This past summer, I had the privilege of enjoying a major music festival that took place a stone throw (and three stops on the Blue Line) away from my Chicago suburb, Elmhurst, Ill. I was overflowing with excitement as I prepared myself for my first experience with Chicago’s Pitchfork Music Festival, a festival known for guaranteeing a lineup of diversity so strong it would put the original organizers of the ‘60s Monterey Pop and Woodstock Festival into a fit of shock.
I had a list of 16 different artists I hoped to catch glimpses at, some deserving a simple sitting and watching-glimpse while others were given hours of pre-show wait time. Interestingly enough, the many different friends and old high school classmates I saw at the festival also had hopes to make bizarre show transitions similar to my own, going from a punk-rock set to a vocal-focused, more synth-heaving experimental pop.
Saturday led me to hop from boisterous hip-hop MC Danny Brown, where crowd-surfing and mobs of sweaty teens shouting obscenities back and forth lasted the entire performance, to art-rock mqueen St. Vincent, where flocks of fans would be heard crying through smiles and song at the musician’s delectable, and then end with the legendary indie-rock group Neutral Milk Hotel.
Continue reading The New Age of Fluid Musical Identities
The hound gives this album 3.5 out of 5 stars
When musicians reach a point in their careers where they’ve trail blazed stylistic paths that millions of followers attempt to recreate, they have the unspoken option of simply recording new music without much new flavor. Take Bob Dylan’s most recent album, Tempest. The man changed music forever, so the fact that his THIRTY-FIFTH album isn’t quite as powerful as Highway 61 Revisited means close to nothing.
Yet Jack White, now nearly seven years away from his last work with The White Stripes, refuses to accept any form of routine-worthy rock. After his fantastic solo debut Blunderbuss, which contained fragments of his groundbreaking mix of the dirtiest Delta blues and even dirtier garage rock along with shades of soul-infested country and folk, White supported the album with a monumental tour.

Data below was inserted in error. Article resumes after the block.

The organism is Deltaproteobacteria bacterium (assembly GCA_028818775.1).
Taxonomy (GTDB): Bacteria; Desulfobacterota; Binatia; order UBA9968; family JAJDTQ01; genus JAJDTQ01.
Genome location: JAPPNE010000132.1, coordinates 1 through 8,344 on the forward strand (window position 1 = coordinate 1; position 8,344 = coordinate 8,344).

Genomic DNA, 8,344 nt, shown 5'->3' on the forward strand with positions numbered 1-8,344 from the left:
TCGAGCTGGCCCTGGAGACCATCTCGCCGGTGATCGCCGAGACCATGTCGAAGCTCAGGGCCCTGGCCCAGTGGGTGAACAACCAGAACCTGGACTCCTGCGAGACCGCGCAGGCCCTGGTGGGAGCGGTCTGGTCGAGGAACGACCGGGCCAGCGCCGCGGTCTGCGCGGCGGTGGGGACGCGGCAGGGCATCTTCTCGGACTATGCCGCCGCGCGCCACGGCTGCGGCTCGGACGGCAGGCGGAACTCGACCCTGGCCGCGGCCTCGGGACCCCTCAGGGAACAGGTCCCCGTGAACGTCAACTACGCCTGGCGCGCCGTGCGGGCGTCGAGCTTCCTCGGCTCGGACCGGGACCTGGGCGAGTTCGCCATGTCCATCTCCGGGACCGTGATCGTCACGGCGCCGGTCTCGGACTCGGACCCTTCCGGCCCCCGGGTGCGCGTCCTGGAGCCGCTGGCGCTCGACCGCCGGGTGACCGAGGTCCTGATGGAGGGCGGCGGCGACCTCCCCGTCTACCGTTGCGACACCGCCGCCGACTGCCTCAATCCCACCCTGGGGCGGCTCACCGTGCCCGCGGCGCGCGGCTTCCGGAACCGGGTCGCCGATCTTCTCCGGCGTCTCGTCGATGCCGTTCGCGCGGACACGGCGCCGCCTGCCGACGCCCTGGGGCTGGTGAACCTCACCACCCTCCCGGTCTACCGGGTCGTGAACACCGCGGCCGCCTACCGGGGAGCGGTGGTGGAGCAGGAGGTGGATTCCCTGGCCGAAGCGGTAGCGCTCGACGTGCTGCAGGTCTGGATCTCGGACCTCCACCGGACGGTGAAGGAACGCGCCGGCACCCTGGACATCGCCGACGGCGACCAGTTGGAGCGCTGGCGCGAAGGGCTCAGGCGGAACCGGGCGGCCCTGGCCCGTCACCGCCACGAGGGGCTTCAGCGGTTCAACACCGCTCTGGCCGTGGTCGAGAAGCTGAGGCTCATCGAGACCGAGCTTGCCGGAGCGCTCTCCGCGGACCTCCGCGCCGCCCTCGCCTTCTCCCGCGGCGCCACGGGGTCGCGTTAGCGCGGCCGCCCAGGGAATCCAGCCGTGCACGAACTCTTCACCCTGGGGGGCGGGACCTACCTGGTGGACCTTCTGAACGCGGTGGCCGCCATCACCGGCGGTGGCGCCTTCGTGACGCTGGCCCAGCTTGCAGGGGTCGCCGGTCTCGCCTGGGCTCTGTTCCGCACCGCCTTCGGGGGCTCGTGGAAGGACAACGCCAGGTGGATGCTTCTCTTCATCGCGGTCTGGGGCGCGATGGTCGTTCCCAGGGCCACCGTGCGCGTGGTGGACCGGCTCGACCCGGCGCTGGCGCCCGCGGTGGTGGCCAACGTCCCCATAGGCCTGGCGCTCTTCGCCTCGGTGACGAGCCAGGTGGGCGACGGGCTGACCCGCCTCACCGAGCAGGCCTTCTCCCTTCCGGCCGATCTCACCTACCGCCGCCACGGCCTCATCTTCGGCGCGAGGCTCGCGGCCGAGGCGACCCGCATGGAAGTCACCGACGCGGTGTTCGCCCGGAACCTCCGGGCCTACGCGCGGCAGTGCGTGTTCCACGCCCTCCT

Since then, he’s managed to ruffle the feathers of plethora of musicians, while not losing the love of his devoted followers. After a decently long dormant period, White has released, through free streaming on ITunes Radio and officially being released June 10th, his second solo album, Lazaretto.
Continue reading Jack White returns with genre-spanning, guitar slamming golden nugget
All I Want- Joni Mitchell (Blue-1971)
Starting off one of the most emotional albums of the 70s, the Queen of California singer-songwriter’s uses simplified yet stunning acoustic guitar chords with honest, reality-check lyrics that signify the artists relationship with similar-powerhouse songwriter James Taylor. It’s a sweet tune to groove to; you cant argue with Mitchell’s pipes.
Continue reading 4/20: The Extravagant elements of rock
Grand news, boys and girls. It’s about that time of the year. In the coming months, the anxiety-ridden anticipation will finally be over, and music festival season will be in full swing. No other environment holds more sweaty, exhausted teenagers who seem to only know one phrase: “This is the greatest weekend of my life.”
It’s no shocker that music festivals have become an imperative element in any music lover’s summer. Speaking as a two-time Lollapalooza goer, I can attest that with the right lineup and adequate level of hydration, these fest’s are easily the highlight of every year.
Continue reading Music Fest Guide: The Good, the Bad, and the Pricey